A boat with wheels rolled up to my group, blocking our path. We raised our guns, which looked more like bad-ass potato launchers, than anything that could shoot to kill. There were six people in this boat, the dust from their screeching halt wafting over all of us.
It was the end of the world. Some plague had killed off the entire human species, except, in the last few days, after being chased from our compound by other humans, we were meeting more groups of humans all over the place. The world was getting smaller and smaller, sometimes dangerous, most of the time, weird as hell.
“Let’s take a vote. Should we kill them or not,” the beady-eyed gentleman, who appeared to be the mouthpiece of the group said, around a toothpick he was moving side to side with his tongue.
A little boy, not more than five-years-old, spoke up, looking straight at me, “I like him. I don’t want them killed.”
“Neither do I. We can’t be killing people. We need to work together,” an old man, missing half his teeth, grumbled, in a cowed sort of way.
One by one, the remaining members of the wheeled boat group voted down a sacrifice of my people, then hopped out of the boat and began hanging out with us.
My alarm went off. I woke up.
It was 5AM. Monday. I didn’t want to get up. So, I scrolled through news, drifted off, looked at my Incongruous Circumspection (this blog) Site Stats, drifted off, checked the time, drifted off, wished a few people good morning, then finally my bedroom door opened.
“Daddy, can you drive us to school?”
It was Renaya (13). She does this every single morning. Asks me if I can drive them to school, at 7:00 AM, knowing that I can’t say no, being that school starts at 7:25 AM, the two older girls eat breakfast there, and it’s a 1.3 mile walk.
“Do I have a choice?”
The ritual completed, she closed the door, I rolled out, threw on some clothes, and drove them to school.
Arriving back home, I made a pot of coffee, took care of some work-related needs, then proceeded to wake the other kids. Fred (11) went straight to his iPad where he would sit until five-minutes before we had to leave. The other three little ones woke up, looked at me, then rolled over and went back to sleep.
I took care of a few more things.
Needing to leave with the kids at 8:30 AM, I looked at the clock. 8:14 AM.
Crap! I jumped up from my office desk, flying throughout the house, “KIDS! YOU HAVE 16 MINUTES! GET UP!!!”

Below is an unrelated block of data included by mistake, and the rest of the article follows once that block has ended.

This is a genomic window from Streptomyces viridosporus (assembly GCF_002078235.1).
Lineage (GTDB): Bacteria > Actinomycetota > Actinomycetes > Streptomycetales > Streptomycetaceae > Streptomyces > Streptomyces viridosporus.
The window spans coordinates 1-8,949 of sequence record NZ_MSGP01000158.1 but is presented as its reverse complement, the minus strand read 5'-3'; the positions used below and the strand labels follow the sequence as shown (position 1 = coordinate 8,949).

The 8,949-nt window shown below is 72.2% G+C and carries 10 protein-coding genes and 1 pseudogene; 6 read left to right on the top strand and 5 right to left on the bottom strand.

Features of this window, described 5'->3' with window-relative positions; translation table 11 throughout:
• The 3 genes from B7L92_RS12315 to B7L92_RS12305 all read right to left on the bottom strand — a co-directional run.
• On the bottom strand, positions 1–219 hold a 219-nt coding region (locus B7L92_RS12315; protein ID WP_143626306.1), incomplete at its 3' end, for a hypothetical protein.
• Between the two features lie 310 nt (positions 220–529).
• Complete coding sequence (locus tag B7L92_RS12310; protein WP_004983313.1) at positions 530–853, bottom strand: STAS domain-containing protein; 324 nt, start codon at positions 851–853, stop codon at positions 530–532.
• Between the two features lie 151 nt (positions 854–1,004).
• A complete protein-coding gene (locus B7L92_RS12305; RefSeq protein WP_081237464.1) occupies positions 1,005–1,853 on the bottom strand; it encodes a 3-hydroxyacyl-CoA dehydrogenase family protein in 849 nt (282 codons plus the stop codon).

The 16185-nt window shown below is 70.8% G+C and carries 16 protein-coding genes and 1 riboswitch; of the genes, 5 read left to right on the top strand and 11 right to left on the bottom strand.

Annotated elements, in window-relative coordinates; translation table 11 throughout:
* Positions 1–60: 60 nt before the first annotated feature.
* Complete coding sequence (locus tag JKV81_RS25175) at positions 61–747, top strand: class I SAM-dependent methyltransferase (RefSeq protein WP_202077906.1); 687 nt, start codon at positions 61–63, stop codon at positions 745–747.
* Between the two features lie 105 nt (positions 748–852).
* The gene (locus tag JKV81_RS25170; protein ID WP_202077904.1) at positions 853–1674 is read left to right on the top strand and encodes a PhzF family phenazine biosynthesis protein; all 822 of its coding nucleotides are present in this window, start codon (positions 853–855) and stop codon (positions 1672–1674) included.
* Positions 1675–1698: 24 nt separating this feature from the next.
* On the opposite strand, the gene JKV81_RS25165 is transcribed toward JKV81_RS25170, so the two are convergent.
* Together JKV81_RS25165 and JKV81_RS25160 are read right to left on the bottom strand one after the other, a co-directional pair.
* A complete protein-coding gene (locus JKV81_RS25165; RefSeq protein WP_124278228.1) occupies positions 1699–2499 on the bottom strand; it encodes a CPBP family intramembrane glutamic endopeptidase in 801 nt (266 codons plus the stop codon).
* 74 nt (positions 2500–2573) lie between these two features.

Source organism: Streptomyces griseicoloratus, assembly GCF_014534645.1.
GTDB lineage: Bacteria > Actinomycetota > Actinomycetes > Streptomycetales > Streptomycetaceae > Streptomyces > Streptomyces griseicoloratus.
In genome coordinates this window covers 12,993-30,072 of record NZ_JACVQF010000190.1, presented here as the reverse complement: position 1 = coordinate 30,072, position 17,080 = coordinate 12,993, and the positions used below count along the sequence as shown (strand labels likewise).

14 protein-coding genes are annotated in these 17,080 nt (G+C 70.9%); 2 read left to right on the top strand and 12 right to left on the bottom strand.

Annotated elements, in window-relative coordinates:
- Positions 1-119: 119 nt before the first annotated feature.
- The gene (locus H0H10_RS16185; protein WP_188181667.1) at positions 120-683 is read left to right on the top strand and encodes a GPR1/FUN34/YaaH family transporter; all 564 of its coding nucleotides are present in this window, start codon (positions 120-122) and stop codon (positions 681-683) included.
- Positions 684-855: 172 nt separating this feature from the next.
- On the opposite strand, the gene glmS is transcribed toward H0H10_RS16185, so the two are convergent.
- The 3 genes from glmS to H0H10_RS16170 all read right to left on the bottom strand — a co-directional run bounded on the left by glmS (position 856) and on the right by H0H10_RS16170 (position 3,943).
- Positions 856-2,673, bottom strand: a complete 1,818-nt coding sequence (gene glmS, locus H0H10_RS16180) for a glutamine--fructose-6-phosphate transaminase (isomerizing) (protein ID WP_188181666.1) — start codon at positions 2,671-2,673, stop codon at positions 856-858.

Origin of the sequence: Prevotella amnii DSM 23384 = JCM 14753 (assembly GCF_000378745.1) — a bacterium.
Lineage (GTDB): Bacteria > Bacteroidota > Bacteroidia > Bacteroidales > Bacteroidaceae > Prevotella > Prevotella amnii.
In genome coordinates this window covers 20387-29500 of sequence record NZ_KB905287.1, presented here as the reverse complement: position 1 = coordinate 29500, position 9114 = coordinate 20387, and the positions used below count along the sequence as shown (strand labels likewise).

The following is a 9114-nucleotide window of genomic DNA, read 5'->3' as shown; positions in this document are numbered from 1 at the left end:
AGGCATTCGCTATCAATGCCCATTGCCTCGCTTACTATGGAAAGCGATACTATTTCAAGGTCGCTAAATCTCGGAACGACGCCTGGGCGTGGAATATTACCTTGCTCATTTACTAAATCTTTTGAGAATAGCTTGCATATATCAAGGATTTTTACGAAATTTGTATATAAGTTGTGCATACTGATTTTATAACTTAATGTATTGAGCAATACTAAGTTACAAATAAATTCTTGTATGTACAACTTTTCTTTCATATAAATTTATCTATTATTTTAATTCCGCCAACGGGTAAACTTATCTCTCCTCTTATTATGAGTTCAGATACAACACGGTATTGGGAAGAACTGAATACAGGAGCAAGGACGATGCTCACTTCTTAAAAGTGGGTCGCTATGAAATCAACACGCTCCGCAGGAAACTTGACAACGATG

Immediate panic ensued. This was manifested by everyone beginning to cry at the same time, and coming into my bedroom, crawling into Mommy’s arms, to be cuddled. I shrugged, and lied to myself that I could sit down for a few minutes. I sat down, then popped right back up.
Felicity (8), a perfect student, in every gifted and talented, advanced placement class the school could throw at her, was beginning to panic. She had a homework problem that she hadn’t finished the night before. It was the following math problem:
Use simple math operations to get the solution, 24, using each of the following four numbers, only once: 2, 11, 20, and 24.
I tried for a few seconds, then updated my Facebook status, asking all my friends to help. In the meantime, Felicity had taken the lack of urgency by all the other kids upon herself, escalating her anxiety. She being the sweetest kid alive, I heard her begin to weep, thinking the world was about to end. My anxiety escalated, working my adrenaline into a frenzy. I swore at the dog for getting in my way, she looked at me like I was an asshole – and stayed put. Running around her, I audibly grabbed one kid at a time, getting them ready. Felicity’s anxiety escalated further. Mine went up faster, wanting to make her happy. Fred (11) sat down on the master bathtub, not fully dressed, not packed for school, shoes scattered somewhere in the house, and cried. Felicity became even more anxious.
Then a dear friend of mine posted the answer to Felicity’s math problem on Facebook. I wrote it on Felicity’s homework paper, her anxiety evaporated, mine followed suit, I got the last items ready for the kids, and Mommy took them off to school.
And then I drank some coffee.